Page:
That's the number of votes required in the US House of Representatives to approve the terms for debate. Even now, Reps. Christopher Shays (R) of Connecticut and Martin Meehan (D) of Massachusetts are seeking that number of signatures on a petition in order to give their campaign-finance reform legislation a fair hearing. (The Rules Committee recently blocked a straight up -and-down vote on their bill.)
Perhaps it's time for members of Congress to think again about using their rules to forward, not eliminate, debate on important legislation.
With a bare six-seat Republican majority in the 435-member House, the Republican-run Rules Committee ought to be working assiduously to get the public a fair and open debate regarding such controversial issues as the president's faith-based-services initiative, the Republican or Democratic versions of a patients' bill of rights, Social Security, energy bills, etc.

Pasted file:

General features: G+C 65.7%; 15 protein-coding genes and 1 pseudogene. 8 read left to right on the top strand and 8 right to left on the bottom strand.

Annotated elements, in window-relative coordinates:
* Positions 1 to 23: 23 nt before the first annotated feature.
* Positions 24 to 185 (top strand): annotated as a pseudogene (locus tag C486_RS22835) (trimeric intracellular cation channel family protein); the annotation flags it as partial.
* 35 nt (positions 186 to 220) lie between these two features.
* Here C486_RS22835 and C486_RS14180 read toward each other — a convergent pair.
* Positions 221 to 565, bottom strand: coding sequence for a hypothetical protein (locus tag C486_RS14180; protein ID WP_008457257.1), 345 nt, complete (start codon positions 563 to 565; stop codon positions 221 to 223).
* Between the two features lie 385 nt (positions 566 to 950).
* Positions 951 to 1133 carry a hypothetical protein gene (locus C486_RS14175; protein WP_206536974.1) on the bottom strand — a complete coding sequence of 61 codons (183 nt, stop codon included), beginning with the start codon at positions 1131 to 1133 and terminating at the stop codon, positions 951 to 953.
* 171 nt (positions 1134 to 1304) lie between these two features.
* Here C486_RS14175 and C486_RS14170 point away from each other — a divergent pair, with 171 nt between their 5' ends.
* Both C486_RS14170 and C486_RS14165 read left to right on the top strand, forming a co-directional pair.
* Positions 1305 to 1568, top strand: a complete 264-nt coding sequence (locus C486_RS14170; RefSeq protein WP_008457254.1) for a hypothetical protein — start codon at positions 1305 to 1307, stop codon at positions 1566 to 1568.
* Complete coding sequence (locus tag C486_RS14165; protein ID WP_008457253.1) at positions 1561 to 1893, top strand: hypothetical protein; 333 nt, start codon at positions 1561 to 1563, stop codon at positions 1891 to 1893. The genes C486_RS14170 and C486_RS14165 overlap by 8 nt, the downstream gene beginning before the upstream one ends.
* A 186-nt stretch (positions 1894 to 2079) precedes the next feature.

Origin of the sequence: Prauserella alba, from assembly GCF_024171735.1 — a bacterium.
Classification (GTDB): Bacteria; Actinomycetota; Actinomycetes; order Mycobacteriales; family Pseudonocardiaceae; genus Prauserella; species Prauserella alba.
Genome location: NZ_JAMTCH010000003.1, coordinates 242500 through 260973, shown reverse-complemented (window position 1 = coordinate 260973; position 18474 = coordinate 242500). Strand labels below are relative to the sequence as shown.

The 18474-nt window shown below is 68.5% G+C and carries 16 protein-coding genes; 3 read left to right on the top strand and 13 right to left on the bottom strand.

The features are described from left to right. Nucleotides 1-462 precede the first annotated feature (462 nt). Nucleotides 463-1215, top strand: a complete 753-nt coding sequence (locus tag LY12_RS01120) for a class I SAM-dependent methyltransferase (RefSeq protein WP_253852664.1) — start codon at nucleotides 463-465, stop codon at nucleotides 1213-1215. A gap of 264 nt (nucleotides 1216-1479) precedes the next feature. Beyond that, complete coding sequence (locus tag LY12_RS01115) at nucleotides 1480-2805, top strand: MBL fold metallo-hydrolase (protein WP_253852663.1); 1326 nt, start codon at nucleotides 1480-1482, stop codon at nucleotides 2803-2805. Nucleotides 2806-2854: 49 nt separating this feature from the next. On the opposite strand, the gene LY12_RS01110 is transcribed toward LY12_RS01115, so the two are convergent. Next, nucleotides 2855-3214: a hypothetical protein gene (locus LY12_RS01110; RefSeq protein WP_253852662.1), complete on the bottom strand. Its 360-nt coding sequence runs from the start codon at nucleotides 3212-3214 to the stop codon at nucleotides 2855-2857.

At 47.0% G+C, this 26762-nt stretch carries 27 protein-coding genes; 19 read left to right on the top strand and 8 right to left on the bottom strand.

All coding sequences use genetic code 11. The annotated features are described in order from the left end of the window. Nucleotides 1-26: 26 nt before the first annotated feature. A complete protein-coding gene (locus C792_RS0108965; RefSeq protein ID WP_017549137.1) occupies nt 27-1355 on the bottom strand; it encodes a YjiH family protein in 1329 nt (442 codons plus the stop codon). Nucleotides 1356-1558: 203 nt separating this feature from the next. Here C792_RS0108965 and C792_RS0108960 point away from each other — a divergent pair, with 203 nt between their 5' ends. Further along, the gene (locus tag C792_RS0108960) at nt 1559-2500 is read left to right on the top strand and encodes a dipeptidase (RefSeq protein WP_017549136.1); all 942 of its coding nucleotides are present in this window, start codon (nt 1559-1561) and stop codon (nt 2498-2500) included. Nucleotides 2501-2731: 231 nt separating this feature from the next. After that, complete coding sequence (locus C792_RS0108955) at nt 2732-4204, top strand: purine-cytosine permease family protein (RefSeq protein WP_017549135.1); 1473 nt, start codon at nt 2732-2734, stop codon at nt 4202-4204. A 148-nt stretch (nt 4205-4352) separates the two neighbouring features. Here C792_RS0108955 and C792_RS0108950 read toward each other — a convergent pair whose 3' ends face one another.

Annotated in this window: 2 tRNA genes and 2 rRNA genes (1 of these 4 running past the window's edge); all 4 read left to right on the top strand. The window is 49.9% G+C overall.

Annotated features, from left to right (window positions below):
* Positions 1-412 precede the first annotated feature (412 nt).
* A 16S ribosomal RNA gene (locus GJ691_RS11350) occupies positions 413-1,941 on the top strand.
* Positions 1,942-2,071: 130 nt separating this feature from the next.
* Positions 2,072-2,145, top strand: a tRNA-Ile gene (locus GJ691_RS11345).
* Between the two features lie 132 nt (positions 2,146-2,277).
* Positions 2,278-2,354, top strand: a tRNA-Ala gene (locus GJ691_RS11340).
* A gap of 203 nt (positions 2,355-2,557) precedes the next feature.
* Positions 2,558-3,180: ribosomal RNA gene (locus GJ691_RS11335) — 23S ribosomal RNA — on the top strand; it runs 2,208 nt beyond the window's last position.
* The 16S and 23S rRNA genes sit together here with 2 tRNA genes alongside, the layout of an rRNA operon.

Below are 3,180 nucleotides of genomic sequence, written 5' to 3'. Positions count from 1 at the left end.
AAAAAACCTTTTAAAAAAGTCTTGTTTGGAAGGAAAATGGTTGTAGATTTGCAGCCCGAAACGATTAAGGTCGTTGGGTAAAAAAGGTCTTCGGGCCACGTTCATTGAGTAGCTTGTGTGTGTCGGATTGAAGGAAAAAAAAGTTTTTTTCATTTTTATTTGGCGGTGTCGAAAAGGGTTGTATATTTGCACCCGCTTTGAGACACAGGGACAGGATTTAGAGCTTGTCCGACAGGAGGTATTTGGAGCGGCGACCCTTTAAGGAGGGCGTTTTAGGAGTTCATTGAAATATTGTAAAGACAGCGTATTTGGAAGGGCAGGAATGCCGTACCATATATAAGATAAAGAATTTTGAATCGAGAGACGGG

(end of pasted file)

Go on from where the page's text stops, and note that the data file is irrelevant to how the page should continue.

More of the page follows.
There's too much at stake for Americans to watch the House of Representatives, where much of the the legislative action is now, use its own rules to obfuscate, not expedite, needed debate on important national issues.
Such actions force politicians to the baser end of their job definition - swapping pet programs for votes, or reaching shaky compromises where none may really be needed.
(c) Copyright 2001. The Christian Science Monitor